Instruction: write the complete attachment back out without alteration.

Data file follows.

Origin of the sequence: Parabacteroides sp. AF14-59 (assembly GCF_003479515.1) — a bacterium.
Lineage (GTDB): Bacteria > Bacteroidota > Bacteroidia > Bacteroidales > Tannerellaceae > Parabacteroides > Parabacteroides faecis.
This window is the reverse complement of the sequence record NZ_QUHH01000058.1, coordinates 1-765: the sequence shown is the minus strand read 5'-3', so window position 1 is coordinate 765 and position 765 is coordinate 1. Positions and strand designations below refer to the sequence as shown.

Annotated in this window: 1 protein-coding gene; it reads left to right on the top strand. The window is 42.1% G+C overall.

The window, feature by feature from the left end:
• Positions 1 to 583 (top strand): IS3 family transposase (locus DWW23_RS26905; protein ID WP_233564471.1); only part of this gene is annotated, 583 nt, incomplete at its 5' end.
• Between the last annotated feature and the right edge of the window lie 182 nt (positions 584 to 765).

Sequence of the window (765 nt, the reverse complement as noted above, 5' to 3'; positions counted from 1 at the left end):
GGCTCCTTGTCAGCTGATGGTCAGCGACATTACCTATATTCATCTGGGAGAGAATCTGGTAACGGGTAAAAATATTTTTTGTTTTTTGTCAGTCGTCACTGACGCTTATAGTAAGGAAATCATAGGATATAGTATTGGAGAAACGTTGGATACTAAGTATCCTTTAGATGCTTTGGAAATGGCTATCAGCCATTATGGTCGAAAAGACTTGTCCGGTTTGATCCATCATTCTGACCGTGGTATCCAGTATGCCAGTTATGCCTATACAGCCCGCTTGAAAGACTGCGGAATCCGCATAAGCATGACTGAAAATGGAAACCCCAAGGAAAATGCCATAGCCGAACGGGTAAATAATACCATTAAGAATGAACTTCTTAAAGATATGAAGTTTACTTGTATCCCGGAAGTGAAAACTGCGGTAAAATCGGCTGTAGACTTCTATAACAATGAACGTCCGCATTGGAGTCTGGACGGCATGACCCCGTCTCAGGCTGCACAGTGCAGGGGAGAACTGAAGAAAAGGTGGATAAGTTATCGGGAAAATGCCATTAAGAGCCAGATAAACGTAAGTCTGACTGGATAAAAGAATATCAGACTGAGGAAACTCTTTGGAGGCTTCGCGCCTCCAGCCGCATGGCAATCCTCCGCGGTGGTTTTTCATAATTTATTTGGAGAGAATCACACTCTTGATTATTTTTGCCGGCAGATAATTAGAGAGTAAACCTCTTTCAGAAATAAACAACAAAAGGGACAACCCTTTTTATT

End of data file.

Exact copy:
Origin of the sequence: Parabacteroides sp. AF14-59 (assembly GCF_003479515.1) — a bacterium.
Lineage (GTDB): Bacteria > Bacteroidota > Bacteroidia > Bacteroidales > Tannerellaceae > Parabacteroides > Parabacteroides faecis.
This window is the reverse complement of the sequence record NZ_QUHH01000058.1, coordinates 1-765: the sequence shown is the minus strand read 5'-3', so window position 1 is coordinate 765 and position 765 is coordinate 1. Positions and strand designations below refer to the sequence as shown.

Annotated in this window: 1 protein-coding gene; it reads left to right on the top strand. The window is 42.1% G+C overall.

The window, feature by feature from the left end:
• Positions 1 to 583 (top strand): IS3 family transposase (locus DWW23_RS26905; protein ID WP_233564471.1); only part of this gene is annotated, 583 nt, incomplete at its 5' end.
• Between the last annotated feature and the right edge of the window lie 182 nt (positions 584 to 765).

Sequence of the window (765 nt, the reverse complement as noted above, 5' to 3'; positions counted from 1 at the left end):
GGCTCCTTGTCAGCTGATGGTCAGCGACATTACCTATATTCATCTGGGAGAGAATCTGGTAACGGGTAAAAATATTTTTTGTTTTTTGTCAGTCGTCACTGACGCTTATAGTAAGGAAATCATAGGATATAGTATTGGAGAAACGTTGGATACTAAGTATCCTTTAGATGCTTTGGAAATGGCTATCAGCCATTATGGTCGAAAAGACTTGTCCGGTTTGATCCATCATTCTGACCGTGGTATCCAGTATGCCAGTTATGCCTATACAGCCCGCTTGAAAGACTGCGGAATCCGCATAAGCATGACTGAAAATGGAAACCCCAAGGAAAATGCCATAGCCGAACGGGTAAATAATACCATTAAGAATGAACTTCTTAAAGATATGAAGTTTACTTGTATCCCGGAAGTGAAAACTGCGGTAAAATCGGCTGTAGACTTCTATAACAATGAACGTCCGCATTGGAGTCTGGACGGCATGACCCCGTCTCAGGCTGCACAGTGCAGGGGAGAACTGAAGAAAAGGTGGATAAGTTATCGGGAAAATGCCATTAAGAGCCAGATAAACGTAAGTCTGACTGGATAAAAGAATATCAGACTGAGGAAACTCTTTGGAGGCTTCGCGCCTCCAGCCGCATGGCAATCCTCCGCGGTGGTTTTTCATAATTTATTTGGAGAGAATCACACTCTTGATTATTTTTGCCGGCAGATAATTAGAGAGTAAACCTCTTTCAGAAATAAACAACAAAAGGGACAACCCTTTTTATT